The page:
CHEER LOYAL SON

From the 1933 grand fi­nal on this su­per fan has had the Bloods run­ning through his veins, writes Neil Neil Cordy Cordy

The Sunday Telegraph (Sydney) - - SPORT -

THERE are fa­nat­i­cal sup­port­ers, the guys you see decked out in war paint, wav­ing their flags with ma­ni­a­cal grins on their faces. Then there’s Kenny Wil­liams — as syn­ony­mous with the Swans as Bob Sk­il­ton, Adam Goodes and War­wick Cap­per’s short shorts.

Wil­liams was one of the 75,754 fans who at­tended South Mel­bourne’s 1933 grand fi­nal vic­tory over Richmond, cheer­ing on the likes of club greats Bob Pratt and Lau­rie Nash.

It took an­other 72 years be­fore the Swans tasted premier­ship suc­cess again, but this time Wil­liams was at the heart of cel­e­bra­tion, lead­ing them in one of the loud­est ren­di­tions of “cheer, cheer, the red and the white” ever heard in the bow­els of the MCG.

He was back again in 2012, roar­ing his lungs out as Swans play­ers grinned from ear to ear after vic­tory over Hawthorn.

Hav­ing turned 89 this month, time may be slow­ing the Swans’ most pas­sion­ate fan but, like any age­ing vet­eran of the game, he still des­per­ately craves one more flag.

The part-time drink mixer and full-time Swans fa­natic thinks this group of tal­ented play­ers should snare one more flag to se­cure their legacy.

“I’m like Bob Sk­il­ton, we both want one more (premier­ship),” Wil­liams said. “I hope we can get one. We were stiff a cou­ple of years ago against the Bull­dogs. This might be the team, we’ve got some good young blokes and you only need a few of them. You don’t need a lot, just some good ones.”

Wil­liams has seen some very good ones over the years.

He was there when Tony Lock­ett kicked 10 against the Swans play­ing for St Kilda in 1994.

Wil­liams rose to fame when Plug­ger tried to take his head off with a low kick from the goal square.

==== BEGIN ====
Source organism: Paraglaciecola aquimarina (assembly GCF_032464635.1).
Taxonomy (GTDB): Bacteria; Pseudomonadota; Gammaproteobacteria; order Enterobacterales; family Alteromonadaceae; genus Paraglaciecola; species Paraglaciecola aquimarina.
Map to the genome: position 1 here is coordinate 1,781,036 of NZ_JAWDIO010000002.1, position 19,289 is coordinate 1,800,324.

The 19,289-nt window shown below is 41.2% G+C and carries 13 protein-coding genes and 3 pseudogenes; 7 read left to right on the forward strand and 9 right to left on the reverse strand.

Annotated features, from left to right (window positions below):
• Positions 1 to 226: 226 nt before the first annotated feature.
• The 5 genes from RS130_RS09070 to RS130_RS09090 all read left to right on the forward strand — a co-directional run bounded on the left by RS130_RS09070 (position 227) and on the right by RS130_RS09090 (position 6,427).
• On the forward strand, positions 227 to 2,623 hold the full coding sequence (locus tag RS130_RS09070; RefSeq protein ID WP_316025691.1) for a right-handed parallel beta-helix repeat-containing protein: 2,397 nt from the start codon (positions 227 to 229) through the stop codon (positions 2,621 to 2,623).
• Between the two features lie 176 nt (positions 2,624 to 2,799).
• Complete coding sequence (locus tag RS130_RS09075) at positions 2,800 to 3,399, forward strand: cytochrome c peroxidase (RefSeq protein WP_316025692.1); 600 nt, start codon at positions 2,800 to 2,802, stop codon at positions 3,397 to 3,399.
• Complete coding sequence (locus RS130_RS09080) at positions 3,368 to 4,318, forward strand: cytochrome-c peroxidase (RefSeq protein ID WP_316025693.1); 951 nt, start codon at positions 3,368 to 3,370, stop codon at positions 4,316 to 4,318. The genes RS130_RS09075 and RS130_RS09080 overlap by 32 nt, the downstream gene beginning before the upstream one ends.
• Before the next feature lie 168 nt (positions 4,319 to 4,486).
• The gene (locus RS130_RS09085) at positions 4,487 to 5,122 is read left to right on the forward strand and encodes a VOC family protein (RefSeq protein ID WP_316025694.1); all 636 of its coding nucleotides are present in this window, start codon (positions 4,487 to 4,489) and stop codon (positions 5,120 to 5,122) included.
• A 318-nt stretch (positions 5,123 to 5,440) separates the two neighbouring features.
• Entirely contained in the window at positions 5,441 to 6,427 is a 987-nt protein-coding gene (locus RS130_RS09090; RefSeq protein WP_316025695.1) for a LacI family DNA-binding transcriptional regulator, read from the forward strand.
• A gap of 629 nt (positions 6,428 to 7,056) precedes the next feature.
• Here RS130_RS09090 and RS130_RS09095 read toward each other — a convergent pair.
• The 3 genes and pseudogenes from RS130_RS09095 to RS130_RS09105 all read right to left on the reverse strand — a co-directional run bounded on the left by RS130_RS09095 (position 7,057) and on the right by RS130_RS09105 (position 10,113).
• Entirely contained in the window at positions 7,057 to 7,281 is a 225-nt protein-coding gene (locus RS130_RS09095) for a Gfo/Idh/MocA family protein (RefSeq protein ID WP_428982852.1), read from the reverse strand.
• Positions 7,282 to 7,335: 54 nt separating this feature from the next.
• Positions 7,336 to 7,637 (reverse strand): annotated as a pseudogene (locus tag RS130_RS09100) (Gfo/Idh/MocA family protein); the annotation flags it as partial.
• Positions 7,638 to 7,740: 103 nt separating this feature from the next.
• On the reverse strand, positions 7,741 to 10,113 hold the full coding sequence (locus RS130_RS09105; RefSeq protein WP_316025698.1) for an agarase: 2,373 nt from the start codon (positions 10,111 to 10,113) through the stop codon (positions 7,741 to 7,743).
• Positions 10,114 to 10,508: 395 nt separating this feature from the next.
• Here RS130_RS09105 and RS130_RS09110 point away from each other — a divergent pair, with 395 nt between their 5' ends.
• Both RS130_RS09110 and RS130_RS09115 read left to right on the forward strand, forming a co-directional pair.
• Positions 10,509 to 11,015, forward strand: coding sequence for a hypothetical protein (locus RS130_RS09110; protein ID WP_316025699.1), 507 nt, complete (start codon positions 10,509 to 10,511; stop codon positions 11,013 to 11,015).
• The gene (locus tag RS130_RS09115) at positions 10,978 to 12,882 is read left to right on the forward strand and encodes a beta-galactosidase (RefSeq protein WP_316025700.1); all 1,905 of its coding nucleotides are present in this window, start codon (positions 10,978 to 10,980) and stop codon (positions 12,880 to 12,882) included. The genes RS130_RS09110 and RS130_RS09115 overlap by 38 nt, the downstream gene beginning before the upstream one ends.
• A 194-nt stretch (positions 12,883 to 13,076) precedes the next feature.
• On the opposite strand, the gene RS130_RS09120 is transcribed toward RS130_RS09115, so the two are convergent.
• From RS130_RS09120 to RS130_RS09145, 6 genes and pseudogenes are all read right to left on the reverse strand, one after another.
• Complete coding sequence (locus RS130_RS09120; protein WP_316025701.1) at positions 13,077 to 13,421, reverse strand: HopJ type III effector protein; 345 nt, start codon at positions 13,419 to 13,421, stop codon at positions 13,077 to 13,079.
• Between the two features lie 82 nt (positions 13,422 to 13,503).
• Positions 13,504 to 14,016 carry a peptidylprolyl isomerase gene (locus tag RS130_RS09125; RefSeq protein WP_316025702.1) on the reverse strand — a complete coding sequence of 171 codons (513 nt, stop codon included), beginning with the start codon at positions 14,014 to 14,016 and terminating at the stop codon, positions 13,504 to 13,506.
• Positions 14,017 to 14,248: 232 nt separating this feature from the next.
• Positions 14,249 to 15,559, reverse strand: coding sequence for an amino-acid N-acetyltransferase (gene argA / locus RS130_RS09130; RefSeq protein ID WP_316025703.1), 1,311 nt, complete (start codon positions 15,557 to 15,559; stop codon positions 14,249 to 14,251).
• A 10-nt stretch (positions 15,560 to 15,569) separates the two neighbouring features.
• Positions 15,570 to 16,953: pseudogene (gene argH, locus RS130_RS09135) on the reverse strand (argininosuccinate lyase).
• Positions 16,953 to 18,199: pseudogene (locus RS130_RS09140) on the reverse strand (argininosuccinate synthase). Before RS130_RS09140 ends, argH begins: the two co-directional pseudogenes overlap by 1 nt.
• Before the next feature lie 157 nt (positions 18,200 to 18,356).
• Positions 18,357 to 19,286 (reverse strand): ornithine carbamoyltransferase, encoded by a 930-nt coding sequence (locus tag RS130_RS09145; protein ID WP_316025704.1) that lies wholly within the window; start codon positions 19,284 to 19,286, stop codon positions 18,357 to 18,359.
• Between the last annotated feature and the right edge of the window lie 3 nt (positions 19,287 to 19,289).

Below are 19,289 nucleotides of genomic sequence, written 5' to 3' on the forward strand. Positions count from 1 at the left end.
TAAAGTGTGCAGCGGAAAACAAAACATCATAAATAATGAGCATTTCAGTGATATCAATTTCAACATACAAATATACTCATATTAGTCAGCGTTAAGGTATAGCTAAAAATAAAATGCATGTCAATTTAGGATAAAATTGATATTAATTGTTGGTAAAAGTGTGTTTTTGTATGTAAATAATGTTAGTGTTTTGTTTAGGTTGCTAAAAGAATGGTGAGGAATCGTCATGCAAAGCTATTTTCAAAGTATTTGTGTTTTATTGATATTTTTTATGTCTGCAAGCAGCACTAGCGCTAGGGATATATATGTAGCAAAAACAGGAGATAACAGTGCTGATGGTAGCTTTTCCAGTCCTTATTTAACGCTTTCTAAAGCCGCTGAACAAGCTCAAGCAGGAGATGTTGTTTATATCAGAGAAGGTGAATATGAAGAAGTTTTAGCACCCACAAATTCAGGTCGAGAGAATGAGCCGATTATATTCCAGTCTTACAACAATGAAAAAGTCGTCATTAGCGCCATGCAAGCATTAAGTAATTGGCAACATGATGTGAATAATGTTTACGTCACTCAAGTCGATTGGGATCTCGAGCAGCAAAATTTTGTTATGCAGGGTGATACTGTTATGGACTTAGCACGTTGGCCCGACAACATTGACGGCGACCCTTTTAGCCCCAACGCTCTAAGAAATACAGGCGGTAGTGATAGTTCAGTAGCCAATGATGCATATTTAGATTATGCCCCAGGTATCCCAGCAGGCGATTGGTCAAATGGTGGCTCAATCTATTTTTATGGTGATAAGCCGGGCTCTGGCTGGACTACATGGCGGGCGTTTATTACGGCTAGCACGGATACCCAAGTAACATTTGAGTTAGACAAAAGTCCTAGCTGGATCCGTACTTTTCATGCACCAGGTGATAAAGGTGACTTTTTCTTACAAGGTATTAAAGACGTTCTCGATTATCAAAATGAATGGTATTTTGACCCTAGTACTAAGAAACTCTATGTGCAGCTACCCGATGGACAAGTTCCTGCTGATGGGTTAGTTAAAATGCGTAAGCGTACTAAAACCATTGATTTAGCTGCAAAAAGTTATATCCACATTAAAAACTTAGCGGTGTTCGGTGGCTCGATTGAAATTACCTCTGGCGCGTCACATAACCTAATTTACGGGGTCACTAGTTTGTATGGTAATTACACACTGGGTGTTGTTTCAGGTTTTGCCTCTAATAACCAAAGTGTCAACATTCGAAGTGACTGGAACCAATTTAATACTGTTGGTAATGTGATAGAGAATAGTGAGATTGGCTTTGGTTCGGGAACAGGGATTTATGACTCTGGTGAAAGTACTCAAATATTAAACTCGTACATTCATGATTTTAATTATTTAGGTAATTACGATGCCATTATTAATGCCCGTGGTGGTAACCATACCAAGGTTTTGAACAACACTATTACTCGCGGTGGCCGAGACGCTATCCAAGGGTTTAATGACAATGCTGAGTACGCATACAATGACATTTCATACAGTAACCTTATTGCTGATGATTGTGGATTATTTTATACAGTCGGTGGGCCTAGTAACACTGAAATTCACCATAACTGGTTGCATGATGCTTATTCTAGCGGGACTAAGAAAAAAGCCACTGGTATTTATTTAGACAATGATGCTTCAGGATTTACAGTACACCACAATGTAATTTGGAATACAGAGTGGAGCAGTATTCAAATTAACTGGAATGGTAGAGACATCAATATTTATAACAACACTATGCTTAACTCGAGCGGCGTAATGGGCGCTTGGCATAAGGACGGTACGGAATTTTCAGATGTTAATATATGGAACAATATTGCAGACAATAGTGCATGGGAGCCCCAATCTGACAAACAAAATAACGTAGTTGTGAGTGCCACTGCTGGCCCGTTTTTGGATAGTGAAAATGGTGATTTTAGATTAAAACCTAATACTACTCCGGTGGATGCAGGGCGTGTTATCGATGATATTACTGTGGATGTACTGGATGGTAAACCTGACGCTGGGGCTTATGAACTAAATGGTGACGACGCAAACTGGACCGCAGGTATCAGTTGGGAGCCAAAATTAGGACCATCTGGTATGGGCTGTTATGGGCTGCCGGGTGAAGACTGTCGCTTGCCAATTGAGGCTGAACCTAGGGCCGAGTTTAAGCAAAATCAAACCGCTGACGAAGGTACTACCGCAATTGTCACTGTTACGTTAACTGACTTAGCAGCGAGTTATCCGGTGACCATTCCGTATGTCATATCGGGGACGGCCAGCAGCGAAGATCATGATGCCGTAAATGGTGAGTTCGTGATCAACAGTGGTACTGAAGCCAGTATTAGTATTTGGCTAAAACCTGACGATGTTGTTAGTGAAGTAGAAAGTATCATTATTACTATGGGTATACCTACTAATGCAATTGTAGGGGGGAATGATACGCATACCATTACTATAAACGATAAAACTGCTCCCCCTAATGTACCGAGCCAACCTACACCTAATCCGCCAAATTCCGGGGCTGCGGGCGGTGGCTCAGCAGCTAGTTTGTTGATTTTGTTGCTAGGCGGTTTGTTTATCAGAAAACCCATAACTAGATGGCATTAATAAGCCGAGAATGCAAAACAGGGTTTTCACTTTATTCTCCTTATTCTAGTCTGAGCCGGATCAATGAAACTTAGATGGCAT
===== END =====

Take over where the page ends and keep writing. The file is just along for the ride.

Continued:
It was aimed in his di­rec­tion when he sat in his usual spot in the front row of the No­ble Stand.

When the big bloke switched to the Swans in 1995, they be­came in­stant friends. Lock­ett changed ev­ery­thing for Syd­ney and now Lance Franklin is do­ing the same.

Wil­liams grew up in Port Mel­bourne and when he wasn’t sup­port­ing the Swans he rode track work at Flem­ing­ton. He mixed with plenty of colour­ful per­son­al­i­ties at the track but few could match his re­mark­able fam­ily his­tory.

His fa­ther was half Chero­kee Na­tive Amer­i­can and an Amer­i­can ser­vice­man who jumped ship to be with his mother in the late 1920s.

Wil­liams had two sib­lings, a sis­ter who died in in­fancy and a brother who died in the 1970s.

He thought he was an or­phan but in 1999 his daugh­ter Diane dis­cov­ered he had 15 broth­ers and sis­ters liv­ing in Louisville, Ken­tucky. He cel­e­brated his 70th birth­day with a re­union in the US in 2000 and was thrilled to find they shared his love of horses and were in­volved in the rac­ing in­dus­try.

Wil­liams moved to Syd­ney in 1949, with the Swans fol­low­ing him in 1983. He en­trenched him­self with the team in the early 1990s when Ron Barassi asked him to come and help out.

“He said ‘come on Kenny, why don’t you get off your arse and do some work’,” Wil­liams said.

“I ran wa­ter and what­ever else the club wanted me to do. When Rocket Eade came along, he looked after me and took us from the bot­tom to the grand fi­nal in 1996. He started me singing the vic­tory song.”

He’s led the cho­rus at ev­ery home win since with the ex­cep­tion of one match in Eade’s first sea­son.

“This day, the Swans had won but they weren’t very good,” Wil­liams said. “Rocket said to me, ‘Kenny, don’t worry about com­ing into the rooms we’re not go­ing to sing the song’. He was right be­cause they were aw­ful.”

Wil­liams’ wife Yvonne has also played a key role with the Swans, host­ing din­ners for gen­er­a­tions of play­ers. Like his chil­dren and grand­chil­dren, Wil­liams loves all Swans play­ers equally but there a cou­ple more ‘equal’ than oth­ers.

“I don’t have favourites but Paul Kelly and Wayne Sch­wass were two of the nicest peo­ple you could meet,” Wil­liams said. “I’ve been in­volved all these years and have been treated very well by the club. Yvonne and I were made life mem­bers in 2000. I’ve seen some good play­ers come and go.

“When Wayne re­tired, he wrote me a nice let­ter and gave me his boots after his last game.”

Ken Wil­liams leads the cel­e­bra­tions after the 2012 grand fi­nal and (be­low) at the SCG on Fri­day night. Pic­tures: Alex Cop­pel, Phil Hill­yard

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